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kayla1

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About kayla1

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  1. Pet Medical Crisis Fund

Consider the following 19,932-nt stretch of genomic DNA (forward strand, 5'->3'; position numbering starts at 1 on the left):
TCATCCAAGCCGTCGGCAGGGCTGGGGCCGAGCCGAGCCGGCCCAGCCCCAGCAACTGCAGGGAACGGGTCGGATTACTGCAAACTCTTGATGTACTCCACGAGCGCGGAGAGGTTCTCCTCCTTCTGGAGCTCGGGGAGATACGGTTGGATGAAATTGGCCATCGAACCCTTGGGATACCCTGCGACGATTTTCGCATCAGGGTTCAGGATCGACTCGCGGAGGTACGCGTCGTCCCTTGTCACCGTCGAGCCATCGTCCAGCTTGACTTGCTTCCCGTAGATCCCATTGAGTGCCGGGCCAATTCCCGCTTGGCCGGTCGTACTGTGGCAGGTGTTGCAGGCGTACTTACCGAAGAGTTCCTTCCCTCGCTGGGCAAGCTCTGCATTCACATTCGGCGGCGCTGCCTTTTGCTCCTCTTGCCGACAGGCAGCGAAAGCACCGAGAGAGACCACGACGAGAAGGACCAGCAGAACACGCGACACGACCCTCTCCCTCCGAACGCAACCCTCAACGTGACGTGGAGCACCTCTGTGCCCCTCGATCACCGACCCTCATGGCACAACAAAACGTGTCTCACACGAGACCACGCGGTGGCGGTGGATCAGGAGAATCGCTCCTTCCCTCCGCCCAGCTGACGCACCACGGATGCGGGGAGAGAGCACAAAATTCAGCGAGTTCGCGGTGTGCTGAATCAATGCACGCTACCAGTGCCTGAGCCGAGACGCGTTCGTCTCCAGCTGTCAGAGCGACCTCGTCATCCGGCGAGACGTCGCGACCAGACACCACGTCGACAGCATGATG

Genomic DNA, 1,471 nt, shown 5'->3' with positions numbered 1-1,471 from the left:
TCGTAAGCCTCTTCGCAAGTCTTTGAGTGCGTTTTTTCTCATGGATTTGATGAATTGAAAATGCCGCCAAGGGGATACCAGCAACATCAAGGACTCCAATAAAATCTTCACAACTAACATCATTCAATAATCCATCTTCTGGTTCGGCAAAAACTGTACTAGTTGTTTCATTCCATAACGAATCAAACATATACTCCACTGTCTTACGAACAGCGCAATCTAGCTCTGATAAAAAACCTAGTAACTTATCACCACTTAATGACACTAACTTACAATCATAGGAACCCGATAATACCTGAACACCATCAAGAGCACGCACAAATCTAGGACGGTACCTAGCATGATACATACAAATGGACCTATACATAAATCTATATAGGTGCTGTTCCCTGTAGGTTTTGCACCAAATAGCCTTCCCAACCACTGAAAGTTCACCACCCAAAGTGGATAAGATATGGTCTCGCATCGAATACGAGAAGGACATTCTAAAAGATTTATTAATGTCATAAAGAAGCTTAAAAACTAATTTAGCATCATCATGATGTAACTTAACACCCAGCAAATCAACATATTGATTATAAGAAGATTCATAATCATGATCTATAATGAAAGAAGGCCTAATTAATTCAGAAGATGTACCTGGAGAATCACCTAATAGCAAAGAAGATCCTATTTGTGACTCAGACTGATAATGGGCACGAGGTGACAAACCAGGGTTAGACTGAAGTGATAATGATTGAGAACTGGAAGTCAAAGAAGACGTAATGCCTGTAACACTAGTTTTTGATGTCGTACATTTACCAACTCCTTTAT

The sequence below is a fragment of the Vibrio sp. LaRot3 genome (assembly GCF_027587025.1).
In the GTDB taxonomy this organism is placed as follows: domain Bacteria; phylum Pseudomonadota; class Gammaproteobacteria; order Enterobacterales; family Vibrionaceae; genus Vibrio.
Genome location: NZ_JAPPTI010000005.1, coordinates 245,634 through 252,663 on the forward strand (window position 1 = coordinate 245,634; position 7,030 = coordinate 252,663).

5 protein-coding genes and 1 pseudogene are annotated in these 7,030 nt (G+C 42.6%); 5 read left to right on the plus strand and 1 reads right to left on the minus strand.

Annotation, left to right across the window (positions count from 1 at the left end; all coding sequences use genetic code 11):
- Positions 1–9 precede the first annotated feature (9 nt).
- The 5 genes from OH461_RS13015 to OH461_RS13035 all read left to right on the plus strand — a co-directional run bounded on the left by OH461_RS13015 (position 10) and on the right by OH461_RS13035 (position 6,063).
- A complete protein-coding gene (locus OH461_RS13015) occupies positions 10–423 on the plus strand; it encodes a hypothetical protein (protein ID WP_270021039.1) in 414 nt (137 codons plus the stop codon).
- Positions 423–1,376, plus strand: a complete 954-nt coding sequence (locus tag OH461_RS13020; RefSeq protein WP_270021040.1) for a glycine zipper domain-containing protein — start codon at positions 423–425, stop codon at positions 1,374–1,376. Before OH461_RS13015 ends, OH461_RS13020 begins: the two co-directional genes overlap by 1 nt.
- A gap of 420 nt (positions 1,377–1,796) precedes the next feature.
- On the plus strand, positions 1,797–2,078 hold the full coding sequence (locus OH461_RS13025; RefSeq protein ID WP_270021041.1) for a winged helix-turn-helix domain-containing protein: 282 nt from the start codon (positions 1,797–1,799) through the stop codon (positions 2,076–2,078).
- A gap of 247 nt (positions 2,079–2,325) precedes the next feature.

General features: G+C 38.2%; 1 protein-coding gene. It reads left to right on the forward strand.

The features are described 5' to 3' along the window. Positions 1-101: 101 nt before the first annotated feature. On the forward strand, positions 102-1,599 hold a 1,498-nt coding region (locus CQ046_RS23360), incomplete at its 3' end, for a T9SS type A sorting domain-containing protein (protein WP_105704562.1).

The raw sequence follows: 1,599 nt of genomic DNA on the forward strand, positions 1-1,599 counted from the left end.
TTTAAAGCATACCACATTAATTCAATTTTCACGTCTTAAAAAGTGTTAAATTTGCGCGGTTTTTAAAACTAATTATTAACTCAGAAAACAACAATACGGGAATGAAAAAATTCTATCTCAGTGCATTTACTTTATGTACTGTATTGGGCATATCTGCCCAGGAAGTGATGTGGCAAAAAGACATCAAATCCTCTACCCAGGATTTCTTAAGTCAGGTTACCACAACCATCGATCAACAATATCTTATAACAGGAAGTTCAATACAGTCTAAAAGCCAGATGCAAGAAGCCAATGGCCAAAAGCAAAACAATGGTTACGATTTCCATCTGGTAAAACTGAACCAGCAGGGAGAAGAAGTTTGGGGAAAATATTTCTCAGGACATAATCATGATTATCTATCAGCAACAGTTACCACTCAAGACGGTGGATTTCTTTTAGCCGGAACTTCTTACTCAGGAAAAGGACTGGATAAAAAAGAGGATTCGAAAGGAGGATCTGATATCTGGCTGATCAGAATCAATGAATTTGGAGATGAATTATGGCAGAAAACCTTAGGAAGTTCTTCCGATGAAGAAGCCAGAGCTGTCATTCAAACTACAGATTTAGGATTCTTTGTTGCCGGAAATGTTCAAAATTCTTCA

Great story, and it's good to see that all donations go directly to helping the animals. link Pet Medical Crisis Fund established after whopping $30,000 vet bill ABC Sunshine Coast By Kathy Sundstrom Updated about an hour ago PHOTO: Two-year-old Wolfie, the Husky, was saved by the Pet Medical Crisis Fund after it swallowed two nails and a piece of cloth. (Supplied: Jennifer Hunt) RELATED STORY: 'Emotional blackmail' contributes to high vet suicide rate RELATED STORY: What you need to know before getting pet insurance RELATED STORY: Knowing when it's time to say goodbye to your dog Jennifer Hunt spent $30,000 on vet bills in a year to save the life of her eight-year-old rescue border collie, Jed, and said he was worth every cent. The registered nurse from Melbourne realised most others could not afford to do the same, so she started a charity to help them. Nearly nine years later, the Pet Medical Crisis Fund has distributed around $350,000 to save more than 450 pets. Jed's story Ms Hunt adopted Jed from a rescue group but he ruptured discs in his back while chasing seagulls in 2009. Ms Hunt's vet said surgery for Jed would cost $10,000 and he would likely be a paraplegic, so recommended putting him down. She told the vet she did not want Jed to be put down. "I'm a registered nurse, I fix people, and I can afford to pay," Ms Hunt said to the vet. However that was not the end of the vet bills as Jed ruptured two more discs and required an additional $20,000 of surgery. PHOTO: Jennifer Hunt with her rescue dog, Jed, and the walking sling he used for nine years because he was a paraplegic. (Supplied: Jennifer Hunt) "I was told most people would put their dog to sleep and I asked 'Am I doing the wrong thing by my dog?'," Ms Hunt said. "The vet said 'No', it was just that most people couldn't afford it." Which was the reason why she decided to start the charity — to be able to contribute to vet expenses for people not in a financial position to pay themselves. "The vet said it as a good idea and then I turned it into a charity." The charity not only helps pet owners and their pets, but it also assists vets by not having to absorb the costs associated with treating pets free of charge. "We've discovered we don't just help the pensioner and you don't just help the pet, you actually help the vet," she said. "The vet is left with the scenario of being emotionally blackmailed [to treat pets for free], whether it is overt or covert they feel very much under pressure. PHOTO: Jed, Jennifer Hunt's border collie, inspired the creation of the Pet Medical Crisis Fund after his costly vet bills. (Supplied: Jennifer Hunt) Paying it forward The charity has been building up its profile in Australia through people sharing their stories on Facebook and in local media. "If we assist someone, we say 'can you help with sharing beautiful photos?' and we ask them to do a story in their local newspaper," Ms Hunt said. The exposure in local media often results in donations to the charity. "We usually get [in donations] what we put in for the pet back and more," she said. "This then pays it forward to the next person. "Most people don't feel like taking charity, so if they can pay it forward, to help the next person out [they are happy to]." The fund criteria The Pet Medical Crisis Fund offers a donation of $1,000 for vet bills to those who have exhausted all other options. "Go to the bank, Centrelink, family and friends first," Ms Hunt said. "But a lot of pensioners are isolated from family and friends. They may have burnt bridges and their pet is what keeps them going. Once other loan options have been exhausted, the vet asks to see pet owners' healthcare cards or pension cards to ensure they have a genuine need for financial support, at which point the charity can be approached. Ms Hunt asks the vet to do the surgery at cost so they are not using publicly-donated funds for profit. "We limit our donation to $1,000 so it relies on the vet to reduce costs and the owner to contribute," she said. "On some occasions this is not enough. "We raised $5,000 and the dog is great now." PHOTO: This x-ray shows nails swallowed by Wolfie, the husky. (Supplied: Jennifer Hunt) The Pet Crisis Medical Fund gives 100 per cent of the donated funds directly to the animals. "I'm sick to death of hearing stories about other charities where the money people are putting in is not going straight to where it was intended [but to admin costs instead]," Ms Hunt said. "People need to be confident where the money is going." This year, a philanthropist has donated money specifically for Ms Hunt to focus on stopping work as a nurse, hiring help, and taking the charity nationwide.